Mitan v. BRCSLC

Filing 67

MEMORANDUM DECISION AND ORDER denying 63 Motion for Relief from Judgment. It is further Ordered that Defendant's request for attorney fees is Denied without prejudice. Signed by Judge Ted Stewart on 12/20/2010. (las)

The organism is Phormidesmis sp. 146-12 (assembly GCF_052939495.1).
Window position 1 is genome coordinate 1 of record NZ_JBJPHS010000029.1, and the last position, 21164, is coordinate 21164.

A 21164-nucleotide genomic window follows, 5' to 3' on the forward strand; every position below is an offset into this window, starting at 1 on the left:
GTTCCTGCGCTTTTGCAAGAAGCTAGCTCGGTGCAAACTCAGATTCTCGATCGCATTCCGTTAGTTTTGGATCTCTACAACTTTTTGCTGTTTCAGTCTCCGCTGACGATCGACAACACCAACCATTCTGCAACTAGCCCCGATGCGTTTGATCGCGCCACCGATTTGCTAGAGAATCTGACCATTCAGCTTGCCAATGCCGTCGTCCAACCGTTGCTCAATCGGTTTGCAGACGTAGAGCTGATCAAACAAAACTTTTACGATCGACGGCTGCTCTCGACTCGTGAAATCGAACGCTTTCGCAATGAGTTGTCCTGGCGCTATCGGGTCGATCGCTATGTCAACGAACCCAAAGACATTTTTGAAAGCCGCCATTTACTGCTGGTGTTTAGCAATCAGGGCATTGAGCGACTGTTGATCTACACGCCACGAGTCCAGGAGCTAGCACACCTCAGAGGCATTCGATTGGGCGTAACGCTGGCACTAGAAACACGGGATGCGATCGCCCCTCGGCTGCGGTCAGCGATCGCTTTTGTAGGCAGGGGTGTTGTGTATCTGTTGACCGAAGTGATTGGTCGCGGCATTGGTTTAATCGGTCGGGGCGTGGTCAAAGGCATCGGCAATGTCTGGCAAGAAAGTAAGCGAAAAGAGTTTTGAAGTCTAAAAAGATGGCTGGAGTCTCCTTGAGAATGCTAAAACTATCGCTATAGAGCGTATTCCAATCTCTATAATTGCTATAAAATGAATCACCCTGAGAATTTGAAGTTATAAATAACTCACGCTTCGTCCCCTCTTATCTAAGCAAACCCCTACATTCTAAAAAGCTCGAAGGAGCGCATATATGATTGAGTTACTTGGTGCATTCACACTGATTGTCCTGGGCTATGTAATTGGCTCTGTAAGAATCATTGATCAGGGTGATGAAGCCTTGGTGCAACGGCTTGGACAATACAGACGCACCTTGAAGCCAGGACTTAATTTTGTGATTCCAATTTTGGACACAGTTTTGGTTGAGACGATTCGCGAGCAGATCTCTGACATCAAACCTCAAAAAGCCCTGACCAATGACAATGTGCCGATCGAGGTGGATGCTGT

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Mitan v. BRCSLC Doc. 67 IN THE UNITED STATES COURT FOR THE DISTRICT OF UTAH CENTRAL DIVISION KEITH J. MITAN, Plaintiff, MEMORANDUM DECISION AND ORDER DENYING PLAINTIFF'S MOTION FOR RELIEF FROM JUDGMENT vs. BRCSLC, INC., a Utah Corporation, Defendant. Case No. 2:09-CV-363 TS I. INTRODUCTION This matter is before the Court on Plaintiff's Motion for Relief from Judgment Pursuant to FED.R.CIV.P. 60. In its response to the Motion, Defendant requests that the Court deny the Motion and Order that Plaintiff post a bond in the amount of Defendant's reasonable attorney fees in this action and award the fees to Defendant. As discussed below, the Court will deny the Rule 60 Motion and deny Defendant's request for fees. This is a defamation case regarding an article published on Defendant's website warning of fraudulent activity by the Mitan family. The Court issued its Memorandum Decision and 1 Order on October 13, 2010.1 Judgment was entered on October 15, 2010. Plaintiff then filed his Motion for Relief from Judgment.2 Defendant responded, but Plaintiff has not filed a reply memorandum. Plaintiff argues for relief from judgment on three grounds. First, he argues that the Court erred by ruling that Defendant's publication was conditionally privileged because Defendant did not raise an affirmative defense of conditional privilege in its answer. Second, Plaintiff argues that the Court erred in its conclusion because the publication was published to too wide an audience to qualify for a conditional privilege. Third, he argues that the Court was mislead as to the author of the defamatory statements. II. RULE 60 DISCUSSION FE D .R.CIV .P. 60(b) enumerates grounds for relief from a final judgment, order, or proceeding. While Plaintiff fails to specify which provisions of Rule 60 he relies on, the potentially applicable provisions of the rule are subsections (b)(1), allowing relief due to mistake, and (b)(6), allowing relief for "any other reason that justifies relief." "Rule 60(b)(1) motions premised upon mistake are intended to provide relief to a party in only two instances: (1) when `a party has made an excusable litigation mistake or an attorney in the litigation has acted without authority; or (2) whe[n] the judge has made a substantive mistake of law or fact in the final judgment or order.'"3 "Relief under Rule 60(b)(6) is appropriate when circumstances are so 1 Docket No. 61. Docket No. 63. 2 Utah ex rel. Div. of Forestry, Fire & State Lands v. United States, 528 F.3d 712, 722-23 (10th Cir. 2008) (quoting Cashner v. Freedom Stores, Inc., 98 F.3d 572, 576 (10th Cir. 1996)). 2 3 `unusual or compelling' that extraordinary relief is warranted, or when it `offends justice' to deny such relief."4 A. CONDITIONAL PRIVILEGE AS AN AFFIRMATIVE DEFENSE The Federal Rules of Civil Procedure require that affirmative defenses be raised in a party's responsive pleading.5 However, issues related to essential elements of claims against a party are not affirmative defenses.6 Under Utah law, one element of a defamation claim is that the alleged defamatory statements must not be subject to a privilege.7 Consequently, privilege is not an affirmative defense that was waived when Defendant did not specifically plead it in its Answer. The Court finds that because privilege is an element of Plaintiff's defamation claim, the Court did not make a substantive mistake of law in basing its ruling on the applicability of the conditional privilege. Cashner v. Freedom Stores, Inc., 98 F.3d 572, 580 (10th Cir. 1996) (quoting Pelican Prod. Corp. v. Marino, 893 F.2d 1143, 1147 (10th Cir. 1990)). 5 4 FE D .R.CIV .P. 8(c). White v. Graceland Coll. Ctr. for Prof. Dev. & Lifelong Learning, Inc., 2008 WL 4148602, at *5 (D. Kan. Sept. 4, 2008); Vulcan Materials Co. v. Atofina Chems. Inc., 355 F. Supp. 2d 1214, 1244 (D. Kan. 2005) ("[Defendant] has not waived the issue, which is not an independent affirmative defense, but evidence which could bear upon an element of [Plaintiff's] claims . . . ."); Tripodi v. Microculture, Inc., 397 F. Supp 2d 1308, 1316 (D. Utah 2005) ("Whether the individual Defendant is Plaintiff's "employer" within the meaning of the FLSA is not an affirmative defense. It is an element of Plaintiff's FLSA claim against that individual Defendant."); see also Jones, Waldo, Holbrook & McDonough v. Dawson, 923 P.2d 1366, 1374 (Utah 1996) ("A rule 8(c) affirmative defense . . . `raises matter outside the plaintiff's prima facie case.'" (citing General Ins. Co. of Am. v. Carnicero Dynasty Corp., 545 P.2d 502, 502 (Utah 1976))). 7 6 Deary v. Godbe, 992 P.2d 979, 983 (Utah 1999). 3 B. PUBLICATION ON THE INTERNET Plaintiff argues that the Court made a mistake of law in finding that excessive publication did not occur in this matter.8 Plaintiff claims that the statement was made to the general public, but provides no authority to support the claim that when a business posts statements on its website it is making the statement to the general public.9 Plaintiff's bald assertion is not supported by the law. To the contrary, defamation case law recognizes that websites target specific audiences and rejects Plaintiff's assertion that simply posting something on the Internet ipso facto directs the posted material to the general public.10 The Court finds that excessive publication did not occur in this instance because Defendant targets its website to current and potential investors--an audience with an interest in potential fraudsters. To support his quotation providing the law of excessive publication, Plaintiff cites 50 AM . JUR. 2D 284. Docket No. 64, at 4. While the Court does not question that this is an accurate statement of law, the quoted language is not contained in any current volume of AM E RICA N JURISPRUDENCE. 9 8 Docket No. 64, at 4. See Knievel v. ESPN, 393 F.3d 1068, 1077 (9th Cir. 2005) (stating that the content of a web page is intended for youthful audiences and to be interpreted as if spoken to such an audience); Momah v. Bharti, 182 P.3d 455, 467 (Wash. App. 2008) (statement posted on website was aimed at audience of "those that visit his website"); Cf. Toys "R" Us, Inc. v. Step Two, S.A., 318 F.3d 446 (3d Cir. 2003) ("[T]he mere operation of a commercially active web site should not subject the operator to jurisdiction anywhere in the world. Rather there must be evidence that the defendant `purposefully availed' itself of conducting activity in the forum state, by (1) directly targeting its web site to the state . . . ."); Young v. New Haven Advocate, 315 F.3d 256, 262-63 (4th Cir. 2002) (to establish personal jurisdiction over a defendant based on an Internet posting the Internet activity must be "expressly targeted at or directed to the forum state"). 4 10 C. AUTHORSHIP OF THE STATEMENTS Plaintiff argues that "the Court has been misled regarding the author of the Defendant's defamatory statements."11 As Defendant points out, to support his argument Plaintiff cites a portion of the Court's decision that addresses Defendant's source of information for the alleged defamatory statement. Plaintiff's citation does not support his claim. The Court was never under the impression that Pendarvis authored Defendant's statement. The Court finds that Rule 60 relief is not appropriate here because the Court was not mislead. III. ATTORNEY FEES Defendant requests that the Court award reasonable attorney fees associated in defending this action and requests that the Court require Plaintiff to post a bond covering the fees. However, Defendant has not cited any authority granting the Court authority to do so. The Court therefore denies Defendant's request without prejudice. IV. CONCLUSION Based on the foregoing, it is hereby ORDERED that Plaintiff's Motion for Relief from Judgment (Docket No. 63) is DENIED. It if further ORDERED that Defendant's request for attorney fees is DENIED WITHOUT PREJUDICE. 11 Docket No. 64, at 4. 5 DATED December 20, 2010. BY THE COURT: _____________________________________ TED STEWART United States District Judge 6